I took the plate and wandered out of the hexagon into where I saw the last man disappear. It opened into a bigger courtyard with lots of trees and barracks building on the right, with a few men sitting outside and looked at me as if I was a foreign tourist. I probably had that look of a lost boy on my face. I looked around for the least intimidating looking man and approached him with caution. I was not sure if I should talk to him first. He asked me if I had any cigarettes with me. I told him I don’t. He scowled at me as if I had a rabid infection and after a pause, gestured at my plate and told me to clean it near a cemented water tank.
Thus began the longest plate cleaning exercise of my life. In part I was relieved I had something to do. I poured some water on and used some detergent powder that I found next to the tap. It barely even cleaned the caked dust. I picked up some sand and tried to scrub off the tar. I saw it make some progress. I wondered if they had sandpaper supply in prison. That was the engineer in me thinking. I scrubbed and scrubbed till the skin of my hands showed signs of peeling off. The final result still had some black tar in a thin layer. With sweat pouring down my face, I could see lines of metal after my engineering feat. I prepared myself mentally to eat off the plate if I was going to be here forever.
I looked up to see a thin young man looking at me intently. He looked amused at what I was doing. He said “Bhaijaan, usko pheko. Khane ka wakat, mere pilate le lo, baad me accha wala doondh ke dunga” (“Brother, leave that plate, you may use my plate during meal-time, I will find you a better one later”). Something about his gesture was reassuring, because I felt I was going to be here for a long long time. I kept imagining, no, I was sure that my family stopped trying to get me out on bail, though I did not have much understanding of that concept then.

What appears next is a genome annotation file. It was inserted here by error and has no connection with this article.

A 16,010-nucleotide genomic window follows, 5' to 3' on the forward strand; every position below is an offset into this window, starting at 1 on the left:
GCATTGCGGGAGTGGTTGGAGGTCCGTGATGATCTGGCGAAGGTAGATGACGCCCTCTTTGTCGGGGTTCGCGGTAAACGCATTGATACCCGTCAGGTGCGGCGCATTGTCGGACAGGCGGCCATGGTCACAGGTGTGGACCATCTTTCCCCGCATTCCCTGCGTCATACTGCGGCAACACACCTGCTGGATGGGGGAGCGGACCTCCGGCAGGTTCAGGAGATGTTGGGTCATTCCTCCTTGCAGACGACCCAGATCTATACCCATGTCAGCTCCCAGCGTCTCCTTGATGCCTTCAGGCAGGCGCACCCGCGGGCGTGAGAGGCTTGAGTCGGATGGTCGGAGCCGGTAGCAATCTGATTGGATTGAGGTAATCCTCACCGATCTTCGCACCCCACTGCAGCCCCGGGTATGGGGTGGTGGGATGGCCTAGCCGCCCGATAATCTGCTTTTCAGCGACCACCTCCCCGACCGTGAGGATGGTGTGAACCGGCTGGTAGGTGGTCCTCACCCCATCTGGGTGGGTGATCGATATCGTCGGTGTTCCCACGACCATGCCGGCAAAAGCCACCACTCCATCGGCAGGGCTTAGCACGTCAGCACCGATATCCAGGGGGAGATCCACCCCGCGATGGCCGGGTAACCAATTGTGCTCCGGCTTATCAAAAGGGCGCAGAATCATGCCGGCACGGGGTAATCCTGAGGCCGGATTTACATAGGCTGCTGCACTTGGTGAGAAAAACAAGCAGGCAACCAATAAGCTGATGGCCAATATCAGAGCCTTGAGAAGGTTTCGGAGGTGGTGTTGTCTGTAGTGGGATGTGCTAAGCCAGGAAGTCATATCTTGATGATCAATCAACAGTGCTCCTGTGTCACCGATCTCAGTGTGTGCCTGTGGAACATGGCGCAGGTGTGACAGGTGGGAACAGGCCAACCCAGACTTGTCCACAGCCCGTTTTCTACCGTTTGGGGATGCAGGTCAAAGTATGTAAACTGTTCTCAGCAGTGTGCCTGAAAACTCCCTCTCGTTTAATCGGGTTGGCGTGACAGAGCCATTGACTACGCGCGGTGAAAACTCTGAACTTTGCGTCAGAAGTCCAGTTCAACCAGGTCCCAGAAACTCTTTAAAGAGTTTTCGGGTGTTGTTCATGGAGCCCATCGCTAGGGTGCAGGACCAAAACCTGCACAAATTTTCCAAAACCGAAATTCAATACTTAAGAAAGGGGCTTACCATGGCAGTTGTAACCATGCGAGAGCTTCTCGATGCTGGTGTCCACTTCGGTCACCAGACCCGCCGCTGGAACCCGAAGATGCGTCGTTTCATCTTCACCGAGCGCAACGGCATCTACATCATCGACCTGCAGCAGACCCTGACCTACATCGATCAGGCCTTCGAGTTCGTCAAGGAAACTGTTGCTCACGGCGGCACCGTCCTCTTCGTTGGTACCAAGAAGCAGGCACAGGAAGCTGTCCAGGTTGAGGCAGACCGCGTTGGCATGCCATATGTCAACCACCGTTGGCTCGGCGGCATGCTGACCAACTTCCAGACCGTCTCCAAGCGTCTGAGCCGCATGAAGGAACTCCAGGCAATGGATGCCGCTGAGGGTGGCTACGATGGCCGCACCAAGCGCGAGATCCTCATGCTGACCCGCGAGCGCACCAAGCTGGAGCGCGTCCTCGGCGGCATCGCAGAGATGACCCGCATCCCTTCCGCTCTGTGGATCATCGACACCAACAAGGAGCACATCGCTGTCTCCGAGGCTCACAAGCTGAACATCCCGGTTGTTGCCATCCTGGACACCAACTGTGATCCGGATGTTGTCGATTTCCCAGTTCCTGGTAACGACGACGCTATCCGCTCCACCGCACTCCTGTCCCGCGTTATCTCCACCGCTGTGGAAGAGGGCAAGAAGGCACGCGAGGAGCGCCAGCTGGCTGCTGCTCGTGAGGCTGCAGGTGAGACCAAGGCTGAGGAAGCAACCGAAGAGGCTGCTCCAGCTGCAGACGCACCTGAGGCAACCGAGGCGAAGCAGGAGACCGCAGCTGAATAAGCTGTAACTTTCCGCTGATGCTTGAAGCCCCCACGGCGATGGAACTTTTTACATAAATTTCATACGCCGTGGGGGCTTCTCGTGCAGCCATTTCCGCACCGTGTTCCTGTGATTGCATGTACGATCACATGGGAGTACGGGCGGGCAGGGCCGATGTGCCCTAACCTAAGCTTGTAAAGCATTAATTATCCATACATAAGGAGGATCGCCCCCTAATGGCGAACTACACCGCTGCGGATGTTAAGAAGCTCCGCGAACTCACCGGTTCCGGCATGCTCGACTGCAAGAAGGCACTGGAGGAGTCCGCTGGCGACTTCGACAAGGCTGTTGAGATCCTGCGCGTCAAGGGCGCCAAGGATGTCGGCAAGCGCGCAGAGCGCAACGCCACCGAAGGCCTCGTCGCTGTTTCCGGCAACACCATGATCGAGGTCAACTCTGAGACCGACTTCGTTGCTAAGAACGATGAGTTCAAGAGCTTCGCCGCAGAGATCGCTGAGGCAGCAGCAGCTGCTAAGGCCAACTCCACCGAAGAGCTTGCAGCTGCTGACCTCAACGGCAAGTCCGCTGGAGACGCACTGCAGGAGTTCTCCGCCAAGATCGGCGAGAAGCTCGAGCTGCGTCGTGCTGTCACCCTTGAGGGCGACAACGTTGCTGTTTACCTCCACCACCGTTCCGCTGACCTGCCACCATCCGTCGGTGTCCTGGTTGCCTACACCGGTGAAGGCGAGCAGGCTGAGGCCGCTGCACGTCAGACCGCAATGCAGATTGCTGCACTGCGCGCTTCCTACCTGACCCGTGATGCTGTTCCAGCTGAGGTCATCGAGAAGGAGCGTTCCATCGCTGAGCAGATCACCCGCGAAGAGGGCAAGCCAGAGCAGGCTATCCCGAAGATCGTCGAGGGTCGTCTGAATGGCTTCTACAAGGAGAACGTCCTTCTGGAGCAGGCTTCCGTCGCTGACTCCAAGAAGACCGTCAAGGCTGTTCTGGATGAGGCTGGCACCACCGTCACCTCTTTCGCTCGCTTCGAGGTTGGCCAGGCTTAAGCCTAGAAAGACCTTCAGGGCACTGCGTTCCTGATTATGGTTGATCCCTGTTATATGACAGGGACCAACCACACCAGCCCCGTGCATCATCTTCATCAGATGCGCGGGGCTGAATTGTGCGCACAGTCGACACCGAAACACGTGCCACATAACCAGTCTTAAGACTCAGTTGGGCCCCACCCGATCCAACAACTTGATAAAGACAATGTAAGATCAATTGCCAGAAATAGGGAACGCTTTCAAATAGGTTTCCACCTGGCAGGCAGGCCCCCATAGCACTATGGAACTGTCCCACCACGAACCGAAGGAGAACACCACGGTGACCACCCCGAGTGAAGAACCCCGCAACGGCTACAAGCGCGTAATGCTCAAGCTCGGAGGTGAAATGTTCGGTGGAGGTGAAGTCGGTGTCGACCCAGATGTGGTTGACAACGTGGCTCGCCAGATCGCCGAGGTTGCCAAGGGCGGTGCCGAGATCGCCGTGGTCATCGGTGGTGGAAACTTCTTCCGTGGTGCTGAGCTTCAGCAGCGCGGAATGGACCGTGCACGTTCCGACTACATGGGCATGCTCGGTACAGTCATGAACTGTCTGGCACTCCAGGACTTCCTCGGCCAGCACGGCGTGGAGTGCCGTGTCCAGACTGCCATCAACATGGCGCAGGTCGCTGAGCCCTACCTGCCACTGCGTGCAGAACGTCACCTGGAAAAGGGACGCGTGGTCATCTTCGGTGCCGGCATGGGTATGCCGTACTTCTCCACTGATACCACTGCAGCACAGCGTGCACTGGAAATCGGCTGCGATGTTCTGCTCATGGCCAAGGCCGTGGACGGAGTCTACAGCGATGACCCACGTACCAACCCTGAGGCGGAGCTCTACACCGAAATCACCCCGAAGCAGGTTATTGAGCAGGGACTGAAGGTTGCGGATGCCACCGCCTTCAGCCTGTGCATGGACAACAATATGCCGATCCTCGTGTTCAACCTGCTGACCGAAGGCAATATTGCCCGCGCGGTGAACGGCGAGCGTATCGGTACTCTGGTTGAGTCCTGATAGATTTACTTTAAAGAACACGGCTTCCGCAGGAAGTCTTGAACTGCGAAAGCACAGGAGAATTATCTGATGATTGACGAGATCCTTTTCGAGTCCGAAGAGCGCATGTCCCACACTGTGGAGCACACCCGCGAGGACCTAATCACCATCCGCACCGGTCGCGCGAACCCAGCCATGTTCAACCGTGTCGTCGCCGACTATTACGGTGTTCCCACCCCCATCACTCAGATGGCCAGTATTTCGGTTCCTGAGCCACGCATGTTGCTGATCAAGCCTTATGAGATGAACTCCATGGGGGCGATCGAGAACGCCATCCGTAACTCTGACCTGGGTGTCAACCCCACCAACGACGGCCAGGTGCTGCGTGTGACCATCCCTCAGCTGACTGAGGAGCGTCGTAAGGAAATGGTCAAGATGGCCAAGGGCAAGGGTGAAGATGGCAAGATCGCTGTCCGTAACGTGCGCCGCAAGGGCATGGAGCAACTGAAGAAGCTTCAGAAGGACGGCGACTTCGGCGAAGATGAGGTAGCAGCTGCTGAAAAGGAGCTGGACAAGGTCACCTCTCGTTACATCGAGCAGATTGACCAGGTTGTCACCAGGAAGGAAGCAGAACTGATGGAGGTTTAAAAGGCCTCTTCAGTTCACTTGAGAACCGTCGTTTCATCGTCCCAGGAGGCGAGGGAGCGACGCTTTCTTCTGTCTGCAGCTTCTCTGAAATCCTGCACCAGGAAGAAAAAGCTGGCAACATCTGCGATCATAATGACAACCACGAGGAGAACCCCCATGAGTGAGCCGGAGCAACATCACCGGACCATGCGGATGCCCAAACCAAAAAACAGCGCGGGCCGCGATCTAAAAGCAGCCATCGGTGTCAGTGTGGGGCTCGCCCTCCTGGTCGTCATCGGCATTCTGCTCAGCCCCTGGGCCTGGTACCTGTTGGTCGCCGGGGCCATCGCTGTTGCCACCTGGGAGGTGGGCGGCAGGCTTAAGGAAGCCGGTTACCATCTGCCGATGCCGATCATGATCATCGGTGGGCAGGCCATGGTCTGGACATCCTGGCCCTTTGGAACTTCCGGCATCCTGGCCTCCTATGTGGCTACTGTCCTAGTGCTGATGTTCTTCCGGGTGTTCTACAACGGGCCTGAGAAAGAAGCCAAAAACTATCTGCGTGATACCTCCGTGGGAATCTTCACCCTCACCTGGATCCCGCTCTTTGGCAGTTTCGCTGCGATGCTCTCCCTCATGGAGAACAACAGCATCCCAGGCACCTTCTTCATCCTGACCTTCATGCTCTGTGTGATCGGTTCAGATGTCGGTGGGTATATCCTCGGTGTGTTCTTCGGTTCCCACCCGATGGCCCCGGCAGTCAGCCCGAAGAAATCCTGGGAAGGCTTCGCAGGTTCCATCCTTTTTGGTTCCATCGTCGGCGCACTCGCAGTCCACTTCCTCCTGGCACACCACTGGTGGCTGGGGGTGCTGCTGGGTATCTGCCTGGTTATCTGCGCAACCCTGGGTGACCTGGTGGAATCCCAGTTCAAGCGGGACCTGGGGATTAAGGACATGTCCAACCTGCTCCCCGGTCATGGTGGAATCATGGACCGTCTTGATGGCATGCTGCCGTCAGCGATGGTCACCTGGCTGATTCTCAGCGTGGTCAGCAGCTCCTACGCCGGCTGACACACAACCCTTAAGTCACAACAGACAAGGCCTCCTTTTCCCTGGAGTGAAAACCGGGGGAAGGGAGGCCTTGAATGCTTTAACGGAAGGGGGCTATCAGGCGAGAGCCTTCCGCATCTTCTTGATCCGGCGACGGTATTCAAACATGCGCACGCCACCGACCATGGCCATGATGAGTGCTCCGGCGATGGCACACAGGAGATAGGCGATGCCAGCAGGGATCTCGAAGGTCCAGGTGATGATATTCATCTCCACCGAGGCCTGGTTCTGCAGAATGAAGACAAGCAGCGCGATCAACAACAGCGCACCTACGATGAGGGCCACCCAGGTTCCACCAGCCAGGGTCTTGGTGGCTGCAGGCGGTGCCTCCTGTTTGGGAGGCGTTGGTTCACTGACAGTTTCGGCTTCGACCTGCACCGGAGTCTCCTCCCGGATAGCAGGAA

That evening I was sitting on my own, trying to avoid ‘the hardened criminals’, imagining all sort of sordid things that might happen to me. The same boy set up a carrom board game and asked me to play with him along with two others. The second day of prison was spent like this, listening to their life stories.
The next morning I kept listening to the loudspeaker announcements that listed out names for release on bail granted or visitation ‘Rihae or Mulaqat‘. My name or number did not come up, but my new friend came back from somewhere, called me by name and asked me to report to the Superintendent’s office for release procedure and to hurry. He did not even wait for me to thank him.
I had a lot of time to reflect on that in the years to come. I do not remember his name, lost in the hardened faces I tried to remember during the three days of ‘judicial remand’. I have forgotten the names, I have forgotten the faces, but I will remember the kindness and the concern the inmates showed me those three days, something I didn’t find in all the people who pretend to uphold law, justice and fairness in the days that led up to prison and hence.
Today, I commemorate the Prison Experience Day with my thanks to the inmates, their kindness and humanity that is lost in the ‘fair and just outside world’. Today, I wish the humanity in them with my #SelfieInPrison initiative